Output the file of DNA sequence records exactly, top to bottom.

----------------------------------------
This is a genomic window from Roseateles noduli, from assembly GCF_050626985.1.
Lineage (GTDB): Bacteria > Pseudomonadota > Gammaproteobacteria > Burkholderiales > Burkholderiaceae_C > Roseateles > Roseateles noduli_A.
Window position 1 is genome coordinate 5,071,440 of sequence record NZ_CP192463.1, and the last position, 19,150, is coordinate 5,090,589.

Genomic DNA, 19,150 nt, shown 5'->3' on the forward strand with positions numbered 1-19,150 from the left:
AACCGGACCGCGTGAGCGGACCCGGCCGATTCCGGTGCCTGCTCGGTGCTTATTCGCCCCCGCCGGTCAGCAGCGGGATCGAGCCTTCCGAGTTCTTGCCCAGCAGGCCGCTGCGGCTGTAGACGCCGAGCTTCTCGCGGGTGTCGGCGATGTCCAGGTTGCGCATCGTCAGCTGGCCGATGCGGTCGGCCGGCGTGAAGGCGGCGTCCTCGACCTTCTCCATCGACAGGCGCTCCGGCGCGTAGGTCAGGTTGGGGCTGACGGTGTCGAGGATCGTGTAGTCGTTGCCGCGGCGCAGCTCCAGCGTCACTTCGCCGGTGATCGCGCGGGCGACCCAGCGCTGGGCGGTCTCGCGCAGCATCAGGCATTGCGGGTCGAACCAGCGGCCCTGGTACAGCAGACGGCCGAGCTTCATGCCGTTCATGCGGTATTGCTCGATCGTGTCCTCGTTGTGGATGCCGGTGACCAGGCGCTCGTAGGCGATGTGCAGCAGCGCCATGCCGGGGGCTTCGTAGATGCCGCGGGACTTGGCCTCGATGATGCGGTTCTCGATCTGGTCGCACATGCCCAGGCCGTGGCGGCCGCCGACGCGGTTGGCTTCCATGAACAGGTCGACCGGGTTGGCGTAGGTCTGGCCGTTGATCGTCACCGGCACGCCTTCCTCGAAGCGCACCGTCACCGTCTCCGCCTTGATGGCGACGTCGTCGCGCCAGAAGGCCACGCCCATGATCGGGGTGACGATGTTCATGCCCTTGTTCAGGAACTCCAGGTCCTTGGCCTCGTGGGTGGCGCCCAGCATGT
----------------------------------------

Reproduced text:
This is a genomic window from Roseateles noduli, from assembly GCF_050626985.1.
Lineage (GTDB): Bacteria > Pseudomonadota > Gammaproteobacteria > Burkholderiales > Burkholderiaceae_C > Roseateles > Roseateles noduli_A.
Window position 1 is genome coordinate 5,071,440 of sequence record NZ_CP192463.1, and the last position, 19,150, is coordinate 5,090,589.

Genomic DNA, 19,150 nt, shown 5'->3' on the forward strand with positions numbered 1-19,150 from the left:
AACCGGACCGCGTGAGCGGACCCGGCCGATTCCGGTGCCTGCTCGGTGCTTATTCGCCCCCGCCGGTCAGCAGCGGGATCGAGCCTTCCGAGTTCTTGCCCAGCAGGCCGCTGCGGCTGTAGACGCCGAGCTTCTCGCGGGTGTCGGCGATGTCCAGGTTGCGCATCGTCAGCTGGCCGATGCGGTCGGCCGGCGTGAAGGCGGCGTCCTCGACCTTCTCCATCGACAGGCGCTCCGGCGCGTAGGTCAGGTTGGGGCTGACGGTGTCGAGGATCGTGTAGTCGTTGCCGCGGCGCAGCTCCAGCGTCACTTCGCCGGTGATCGCGCGGGCGACCCAGCGCTGGGCGGTCTCGCGCAGCATCAGGCATTGCGGGTCGAACCAGCGGCCCTGGTACAGCAGACGGCCGAGCTTCATGCCGTTCATGCGGTATTGCTCGATCGTGTCCTCGTTGTGGATGCCGGTGACCAGGCGCTCGTAGGCGATGTGCAGCAGCGCCATGCCGGGGGCTTCGTAGATGCCGCGGGACTTGGCCTCGATGATGCGGTTCTCGATCTGGTCGCACATGCCCAGGCCGTGGCGGCCGCCGACGCGGTTGGCTTCCATGAACAGGTCGACCGGGTTGGCGTAGGTCTGGCCGTTGATCGTCACCGGCACGCCTTCCTCGAAGCGCACCGTCACCGTCTCCGCCTTGATGGCGACGTCGTCGCGCCAGAAGGCCACGCCCATGATCGGGGTGACGATGTTCATGCCCTTGTTCAGGAACTCCAGGTCCTTGGCCTCGTGGGTGGCGCCCAGCATGT